Rating: 4 out of 5 stars
Summary: “A masterful tale of ambition, jealousy, desire, and superpowers.
Victor and Eli started out as college roommates—brilliant, arrogant, lonely boys who recognized the same sharpness and ambition in each other. In their senior year, a shared research interest in adrenaline, near-death experiences, and seemingly supernatural events reveals an intriguing possibility: that under the right conditions, someone could develop extraordinary abilities. But when their thesis moves from the academic to the experimental, things go horribly wrong.
Ten years later, Victor breaks out of prison, determined to catch up to his old friend (now foe), aided by a young girl whose reserved nature obscures a stunning ability. Meanwhile, Eli is on a mission to eradicate every other super-powered person that he can find—aside from his sidekick, an enigmatic woman with an unbreakable will. Armed with terrible power on both sides, driven by the memory of betrayal and loss, the archnemeses have set a course for revenge—but who will be left alive at the end?” (Goodreads).
The paper called Eli a hero. The word made Victor laugh. Not just because it was absurd, but because it posed a question. If Eli was really a hero, and Victor meant to stop him, did that make him a villain? He took a long sip of his drink, tipped his head back against the couch, and decided he could live with that.”
Ever since finishing Vicious, I’ve been conflicted over what to rate it. I definitely loved it, yes, and found it fascinating, but something was missing. I can’t exactly pinpoint what, but there’s something that didn’t feel right to me. Hence, I’m giving it four stars.
Perhaps, it’s the plot, which I can assuredly say isn’t in my comfort zone. I can also assuredly say some of the content in this book…threw me off, to put it lightly. This book isn’t necessarily something to take lightly. It’s rather dark, and I think a tad unsettling. That isn’t to say I’m rating it down because of content, but more that I’m rating it down partially because I didn’t fully enjoy this because of the content.
Onto the things I did like though: the characters and most of the plot. As far as characters go, this book has one of the most unique casts of characters that I’ve ever read. Victor and Eli are both “extraordinarily” (get it?) weird in their own ways, and both rather…villainous. Eli’s a terrible person and that’s pretty much established, but I don’t particularly think Victor is a good person either. Victor is a conflicting character; I love him, but I don’t love what he does. He’s positively an anti-hero. There’s no question about it. As for Eli, I most certainly do not love him. Looking at the other characters, I love Sydney and feel really bad for her. That girl’s been through a lot. I also commend Schwab for writing a middle-schooler well. Sydney doesn’t act like an adult, even though she may have been through mature situations. She’s a very well done character. Continuously, I loved Mitch too. He’s your average guy (as far as criminals go), but he goes along with all of Victor’s antics and I just love him? He’s so precious (and huge!!). He never once questions his loyalty to Victor and Sydney, which I found rather sweet.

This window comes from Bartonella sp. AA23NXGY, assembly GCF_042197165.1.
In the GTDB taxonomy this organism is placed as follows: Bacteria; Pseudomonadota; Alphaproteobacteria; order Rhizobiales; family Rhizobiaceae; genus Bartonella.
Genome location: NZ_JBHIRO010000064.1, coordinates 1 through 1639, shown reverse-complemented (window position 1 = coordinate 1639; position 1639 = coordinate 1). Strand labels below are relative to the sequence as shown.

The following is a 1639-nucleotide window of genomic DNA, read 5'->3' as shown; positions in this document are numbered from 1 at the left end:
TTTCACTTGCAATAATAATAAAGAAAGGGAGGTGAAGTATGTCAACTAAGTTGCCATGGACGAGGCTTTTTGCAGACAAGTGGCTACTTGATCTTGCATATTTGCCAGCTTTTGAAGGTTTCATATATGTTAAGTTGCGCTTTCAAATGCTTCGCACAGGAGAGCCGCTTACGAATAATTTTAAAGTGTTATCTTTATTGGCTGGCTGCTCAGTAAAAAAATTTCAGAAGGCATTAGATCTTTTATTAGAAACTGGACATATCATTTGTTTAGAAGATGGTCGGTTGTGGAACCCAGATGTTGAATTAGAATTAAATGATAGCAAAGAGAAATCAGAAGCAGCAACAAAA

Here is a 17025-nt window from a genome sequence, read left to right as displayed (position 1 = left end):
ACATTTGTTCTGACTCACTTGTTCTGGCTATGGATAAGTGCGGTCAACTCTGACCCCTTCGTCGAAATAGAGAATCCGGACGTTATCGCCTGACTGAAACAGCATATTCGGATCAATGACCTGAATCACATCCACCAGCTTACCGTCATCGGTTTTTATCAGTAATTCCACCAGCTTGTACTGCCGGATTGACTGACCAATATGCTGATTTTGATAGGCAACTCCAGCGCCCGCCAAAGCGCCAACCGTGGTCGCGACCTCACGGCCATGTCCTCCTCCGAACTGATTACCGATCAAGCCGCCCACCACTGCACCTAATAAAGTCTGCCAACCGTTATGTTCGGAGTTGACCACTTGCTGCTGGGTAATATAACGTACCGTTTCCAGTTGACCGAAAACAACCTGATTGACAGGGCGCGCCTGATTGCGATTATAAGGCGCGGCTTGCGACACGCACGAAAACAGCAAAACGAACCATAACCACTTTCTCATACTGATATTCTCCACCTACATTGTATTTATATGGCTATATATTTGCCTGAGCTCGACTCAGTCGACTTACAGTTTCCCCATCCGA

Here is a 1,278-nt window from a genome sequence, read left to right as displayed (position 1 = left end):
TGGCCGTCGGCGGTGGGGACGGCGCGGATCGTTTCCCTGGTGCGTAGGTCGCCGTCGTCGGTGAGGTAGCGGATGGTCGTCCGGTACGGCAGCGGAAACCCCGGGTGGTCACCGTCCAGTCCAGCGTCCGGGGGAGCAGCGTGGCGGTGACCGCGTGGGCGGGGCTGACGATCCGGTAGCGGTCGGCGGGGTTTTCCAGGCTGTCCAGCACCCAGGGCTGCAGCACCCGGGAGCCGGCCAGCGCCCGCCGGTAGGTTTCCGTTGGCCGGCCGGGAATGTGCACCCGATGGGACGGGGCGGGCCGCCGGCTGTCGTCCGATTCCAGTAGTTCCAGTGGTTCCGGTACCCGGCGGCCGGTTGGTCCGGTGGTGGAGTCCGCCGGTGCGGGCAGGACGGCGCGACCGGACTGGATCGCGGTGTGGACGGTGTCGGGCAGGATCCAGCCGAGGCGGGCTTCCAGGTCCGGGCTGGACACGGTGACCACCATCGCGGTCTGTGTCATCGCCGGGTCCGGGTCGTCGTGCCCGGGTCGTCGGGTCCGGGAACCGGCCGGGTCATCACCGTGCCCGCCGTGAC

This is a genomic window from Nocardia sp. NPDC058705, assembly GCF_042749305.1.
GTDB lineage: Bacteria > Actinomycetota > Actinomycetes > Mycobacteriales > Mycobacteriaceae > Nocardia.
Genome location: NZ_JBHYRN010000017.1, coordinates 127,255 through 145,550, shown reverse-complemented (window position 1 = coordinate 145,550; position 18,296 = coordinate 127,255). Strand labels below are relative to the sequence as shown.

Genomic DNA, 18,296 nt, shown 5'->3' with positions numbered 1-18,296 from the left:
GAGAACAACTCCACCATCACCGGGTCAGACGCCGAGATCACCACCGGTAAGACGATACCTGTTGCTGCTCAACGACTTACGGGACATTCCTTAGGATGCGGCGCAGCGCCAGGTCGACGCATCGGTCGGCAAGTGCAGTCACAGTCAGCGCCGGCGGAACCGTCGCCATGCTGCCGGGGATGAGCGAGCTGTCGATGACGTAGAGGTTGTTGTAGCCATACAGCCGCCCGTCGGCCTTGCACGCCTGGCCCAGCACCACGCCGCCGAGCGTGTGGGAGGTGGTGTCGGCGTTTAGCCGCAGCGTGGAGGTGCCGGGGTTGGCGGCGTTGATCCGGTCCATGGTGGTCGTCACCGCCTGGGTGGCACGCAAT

Plenty of humans were monstrous, and plenty of monsters knew how to play at being human.”
As for the plot, I do have to say I fell in love with it. I love morally-grey stories and this is about as morally-grey as you can get without writing about complete-evil. This story is dark, as I’ve already said, so some aspects of the plot weren’t…kind. I can’t say I was fond of people becoming ExtraOrdinary by dying (and Victor and Eli basically killing themselves to get to that state), but the concept of it itself was fascinating.
This is a superhero story without any heroes.
(I’m falling more in love with the book as I write the review…I’m so sad I’m giving this four stars…I’M CONFLICTED).
Moreover, I thought I’d hate the formatting because it jumps all over time and tells the pre-story during the current-story, but it worked really well. I don’t think this book would have worked so well differently, honestly. Can I just say that VE Schwab is a queen? And at this point I’ll read anything she ever writes? Except for The Archived #2?
I highly recommend picking this up, but if you’re not keen on some of the darker things I mentioned, it might not be for you. Or at least proceed with caution.
Did you know that when you take away a person’s fear of pain, you take away their fear of death? You make them, in their own eyes, immortal. Which of course they’re not, but what’s the saying? We are all immortal until proven otherwise?”